A few of the cases relied on by Plaintiffs involve the Price Anderson-Act but are inapplicable because they address federal-state jurisdictional issues involved in Price-Anderson and do not address tribes or tribal sovereignty issues. Plaintiffs cite to O'Conner v. Commonwealth Edison Co., 13 F.3d 1090 (7th Cir. 1994) and In re TMI Litigation Cases Consol. II, 940 F.2d 832 (3d Cir. 1991), as creating an express jurisdictional prohibition by interpreting Section 2218 of the Act as requiring that all cases from a nuclear incident be consolidated before a single federal district court.
The cases cited by Plaintiffs which do involve Indian tribes are inapposite because they involved congressional legislation, which in addition to addressing jurisdiction, expressly addressed tribes. Plaintiffs refer to Oliphant v. Suquamish Indian Tribe, 435 U.S. 191, 98 S.Ct. 1011, 55 L.Ed.2d 209 (1978), where the Supreme Court found that legislation granting the federal government jurisdiction to try non-Indians for criminal offenses committed in Indian Country, implicitly preempted tribal jurisdiction.
In creating the exhaustion requirement, National Farmers expressly rejected implying pre-emption in the civil context:
If we were to apply the Oliphant rule here, it is plain that any exhaustion requirement would be completely foreclosed because federal courts would be the only forums for civil actions against non-Indians. For several reasons, however, the reasoning of Oliphant does not apply to this case.471 U.S. at 854, 105 S.Ct. at 2453. The Court went on to explain that its determination in Oliphant, that Congress had preempted tribal jurisdiction, was based on the fact that Congress chose to enact legislation which implicitly limited tribal court jurisdiction by expressly granting federal courts criminal jurisdiction over offenses committed in Indian Country. Id. The Court further stated there was no comparable legislation in the civil context.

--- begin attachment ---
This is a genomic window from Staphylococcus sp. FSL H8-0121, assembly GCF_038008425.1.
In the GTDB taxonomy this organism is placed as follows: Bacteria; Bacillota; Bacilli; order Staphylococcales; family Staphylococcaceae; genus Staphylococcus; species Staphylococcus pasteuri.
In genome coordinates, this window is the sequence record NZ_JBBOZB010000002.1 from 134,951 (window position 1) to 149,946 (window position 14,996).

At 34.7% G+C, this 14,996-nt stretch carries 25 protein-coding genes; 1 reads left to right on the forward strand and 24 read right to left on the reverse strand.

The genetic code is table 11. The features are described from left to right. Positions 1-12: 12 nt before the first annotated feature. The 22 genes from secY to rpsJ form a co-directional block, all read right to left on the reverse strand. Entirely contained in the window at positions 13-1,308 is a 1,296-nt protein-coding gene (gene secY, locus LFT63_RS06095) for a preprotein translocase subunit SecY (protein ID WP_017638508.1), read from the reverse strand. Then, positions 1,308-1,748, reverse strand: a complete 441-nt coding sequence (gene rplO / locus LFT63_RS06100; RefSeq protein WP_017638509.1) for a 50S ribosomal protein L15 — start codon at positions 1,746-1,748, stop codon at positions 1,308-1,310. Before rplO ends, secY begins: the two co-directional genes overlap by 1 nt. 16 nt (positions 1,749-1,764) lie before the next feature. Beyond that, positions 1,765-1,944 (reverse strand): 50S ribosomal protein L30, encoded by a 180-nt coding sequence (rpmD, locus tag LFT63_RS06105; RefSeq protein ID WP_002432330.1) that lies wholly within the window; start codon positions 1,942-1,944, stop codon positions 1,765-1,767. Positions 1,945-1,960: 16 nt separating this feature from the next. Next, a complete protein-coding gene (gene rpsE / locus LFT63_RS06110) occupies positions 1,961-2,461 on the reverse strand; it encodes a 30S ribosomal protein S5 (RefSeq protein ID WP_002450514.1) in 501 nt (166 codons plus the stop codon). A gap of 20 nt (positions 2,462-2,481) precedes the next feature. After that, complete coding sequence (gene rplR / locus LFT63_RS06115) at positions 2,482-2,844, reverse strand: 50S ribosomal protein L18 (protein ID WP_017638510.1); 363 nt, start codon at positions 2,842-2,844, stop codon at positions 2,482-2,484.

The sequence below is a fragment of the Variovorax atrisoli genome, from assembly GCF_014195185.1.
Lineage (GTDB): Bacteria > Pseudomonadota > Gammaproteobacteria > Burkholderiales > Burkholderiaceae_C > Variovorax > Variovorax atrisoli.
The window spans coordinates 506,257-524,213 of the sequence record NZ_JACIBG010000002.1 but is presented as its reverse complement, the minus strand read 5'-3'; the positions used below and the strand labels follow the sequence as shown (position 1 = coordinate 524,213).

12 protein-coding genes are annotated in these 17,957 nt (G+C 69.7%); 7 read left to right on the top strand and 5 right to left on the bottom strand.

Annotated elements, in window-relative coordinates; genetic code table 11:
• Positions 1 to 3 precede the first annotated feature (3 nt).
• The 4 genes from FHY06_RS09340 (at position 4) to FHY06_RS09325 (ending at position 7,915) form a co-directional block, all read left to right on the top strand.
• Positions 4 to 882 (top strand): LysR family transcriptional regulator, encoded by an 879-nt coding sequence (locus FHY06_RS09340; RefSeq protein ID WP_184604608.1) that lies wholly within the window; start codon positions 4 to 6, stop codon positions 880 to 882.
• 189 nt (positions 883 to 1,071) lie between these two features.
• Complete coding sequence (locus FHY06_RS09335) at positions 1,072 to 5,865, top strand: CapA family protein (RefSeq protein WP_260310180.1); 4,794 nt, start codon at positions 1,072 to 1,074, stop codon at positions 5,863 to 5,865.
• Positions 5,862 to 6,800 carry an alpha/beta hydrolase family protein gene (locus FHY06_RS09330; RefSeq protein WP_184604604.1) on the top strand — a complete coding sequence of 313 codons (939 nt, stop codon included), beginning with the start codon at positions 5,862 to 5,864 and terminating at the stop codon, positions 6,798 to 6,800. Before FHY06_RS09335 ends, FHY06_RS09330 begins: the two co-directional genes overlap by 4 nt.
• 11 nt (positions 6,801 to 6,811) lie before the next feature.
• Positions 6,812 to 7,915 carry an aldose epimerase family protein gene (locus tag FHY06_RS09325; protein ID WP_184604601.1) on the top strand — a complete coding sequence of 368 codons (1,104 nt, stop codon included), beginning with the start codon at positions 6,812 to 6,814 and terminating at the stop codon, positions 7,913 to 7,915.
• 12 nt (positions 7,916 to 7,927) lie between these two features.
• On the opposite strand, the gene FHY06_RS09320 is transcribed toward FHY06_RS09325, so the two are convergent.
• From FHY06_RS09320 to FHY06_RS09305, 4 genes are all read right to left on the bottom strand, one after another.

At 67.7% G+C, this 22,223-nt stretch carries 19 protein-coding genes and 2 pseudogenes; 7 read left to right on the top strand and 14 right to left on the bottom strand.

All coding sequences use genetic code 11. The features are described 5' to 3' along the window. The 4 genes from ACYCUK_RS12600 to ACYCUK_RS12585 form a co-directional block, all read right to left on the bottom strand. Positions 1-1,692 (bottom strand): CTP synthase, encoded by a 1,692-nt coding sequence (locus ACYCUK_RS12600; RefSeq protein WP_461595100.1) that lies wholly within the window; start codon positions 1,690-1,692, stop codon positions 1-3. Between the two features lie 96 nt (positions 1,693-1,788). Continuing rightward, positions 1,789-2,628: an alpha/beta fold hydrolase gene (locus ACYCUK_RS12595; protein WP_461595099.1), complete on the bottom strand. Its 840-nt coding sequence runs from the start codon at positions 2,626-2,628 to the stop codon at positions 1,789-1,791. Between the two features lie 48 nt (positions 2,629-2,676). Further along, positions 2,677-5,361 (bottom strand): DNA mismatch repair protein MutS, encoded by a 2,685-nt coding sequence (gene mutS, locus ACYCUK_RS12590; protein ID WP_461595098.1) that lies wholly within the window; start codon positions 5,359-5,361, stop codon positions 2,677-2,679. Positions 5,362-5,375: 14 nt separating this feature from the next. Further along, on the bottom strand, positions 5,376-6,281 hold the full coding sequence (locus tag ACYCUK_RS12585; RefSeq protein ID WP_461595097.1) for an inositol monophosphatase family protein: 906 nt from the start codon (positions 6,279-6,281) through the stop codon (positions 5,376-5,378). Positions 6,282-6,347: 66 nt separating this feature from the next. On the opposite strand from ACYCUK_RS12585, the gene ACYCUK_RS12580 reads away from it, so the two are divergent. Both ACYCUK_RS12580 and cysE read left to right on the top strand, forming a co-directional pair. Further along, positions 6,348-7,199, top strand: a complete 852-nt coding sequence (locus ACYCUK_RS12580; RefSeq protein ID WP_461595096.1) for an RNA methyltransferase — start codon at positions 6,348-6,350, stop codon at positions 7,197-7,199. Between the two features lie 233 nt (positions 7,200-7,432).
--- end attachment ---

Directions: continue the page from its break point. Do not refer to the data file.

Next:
Additionally, the Supreme Court explained that its decision in Oliphant was also based on historical distinctions between the way criminal and civil jurisdiction was addressed in tribal treaties: where criminal jurisdiction was sometimes ceded, civil jurisdiction was not. See 471 U.S. at 854-55, n. 17, 105 S.Ct. at 2453, n. 17 ( quoting Cohen, Handbook of Federal Indian law at 253-54 ("In the civil field Congress has never enacted general legislation to supply a federal or state forum for dispute between Indians and non-Indians in Indian country").
Here, Congress has not similarly acted to limit tribal court jurisdiction in Price-Anderson. Otiphant involved congressional action specifically and expressly affecting Indian tribes. As stated earlier, the Price-Anderson Act does not mention Indian tribes. Plaintiffs' reliance on Oliphant ignores clear precedent and is clearly misplaced. The Supreme Court distinguished it and rejected it in the civil context.
Plaintiffs' reliance on Blue Legs v. United States Bureau of Indian Affairs, 867 F.2d 1094 (8th Cir. 1989), is also misplaced. In Blue Legs, the Eighth Circuit held that federal courts had exclusive jurisdiction over suits under the Resource Conservation and Recovery Act, (RCRA) 42 U.S.C. § 6901 et seq. and, therefore, did not require exhaustion of tribal remedies. Again, RCRA, unlike the Price-Anderson Act, specifically dealt with Indian tribes and subjected them to suit, while mandating a federal forum.